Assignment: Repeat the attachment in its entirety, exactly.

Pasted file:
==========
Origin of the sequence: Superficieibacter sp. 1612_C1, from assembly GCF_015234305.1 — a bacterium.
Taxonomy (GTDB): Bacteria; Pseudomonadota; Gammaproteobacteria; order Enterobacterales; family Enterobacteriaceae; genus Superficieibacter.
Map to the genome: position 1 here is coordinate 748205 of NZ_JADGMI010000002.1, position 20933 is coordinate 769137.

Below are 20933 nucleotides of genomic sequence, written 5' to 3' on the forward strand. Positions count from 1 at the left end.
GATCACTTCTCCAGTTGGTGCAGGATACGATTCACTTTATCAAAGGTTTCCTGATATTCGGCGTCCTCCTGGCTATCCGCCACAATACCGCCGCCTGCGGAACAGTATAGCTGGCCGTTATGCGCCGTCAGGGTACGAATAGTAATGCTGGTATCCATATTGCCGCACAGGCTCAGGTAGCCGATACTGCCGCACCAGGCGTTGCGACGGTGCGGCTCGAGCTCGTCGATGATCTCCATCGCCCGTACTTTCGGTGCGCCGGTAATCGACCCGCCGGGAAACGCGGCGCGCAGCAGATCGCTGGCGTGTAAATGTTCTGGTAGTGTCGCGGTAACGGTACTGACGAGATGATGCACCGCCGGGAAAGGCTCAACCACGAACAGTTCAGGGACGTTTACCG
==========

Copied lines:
Origin of the sequence: Superficieibacter sp. 1612_C1, from assembly GCF_015234305.1 — a bacterium.
Taxonomy (GTDB): Bacteria; Pseudomonadota; Gammaproteobacteria; order Enterobacterales; family Enterobacteriaceae; genus Superficieibacter.
Map to the genome: position 1 here is coordinate 748205 of NZ_JADGMI010000002.1, position 20933 is coordinate 769137.

Below are 20933 nucleotides of genomic sequence, written 5' to 3' on the forward strand. Positions count from 1 at the left end.
GATCACTTCTCCAGTTGGTGCAGGATACGATTCACTTTATCAAAGGTTTCCTGATATTCGGCGTCCTCCTGGCTATCCGCCACAATACCGCCGCCTGCGGAACAGTATAGCTGGCCGTTATGCGCCGTCAGGGTACGAATAGTAATGCTGGTATCCATATTGCCGCACAGGCTCAGGTAGCCGATACTGCCGCACCAGGCGTTGCGACGGTGCGGCTCGAGCTCGTCGATGATCTCCATCGCCCGTACTTTCGGTGCGCCGGTAATCGACCCGCCGGGAAACGCGGCGCGCAGCAGATCGCTGGCGTGTAAATGTTCTGGTAGTGTCGCGGTAACGGTACTGACGAGATGATGCACCGCCGGGAAAGGCTCAACCACGAACAGTTCAGGGACGTTTACCG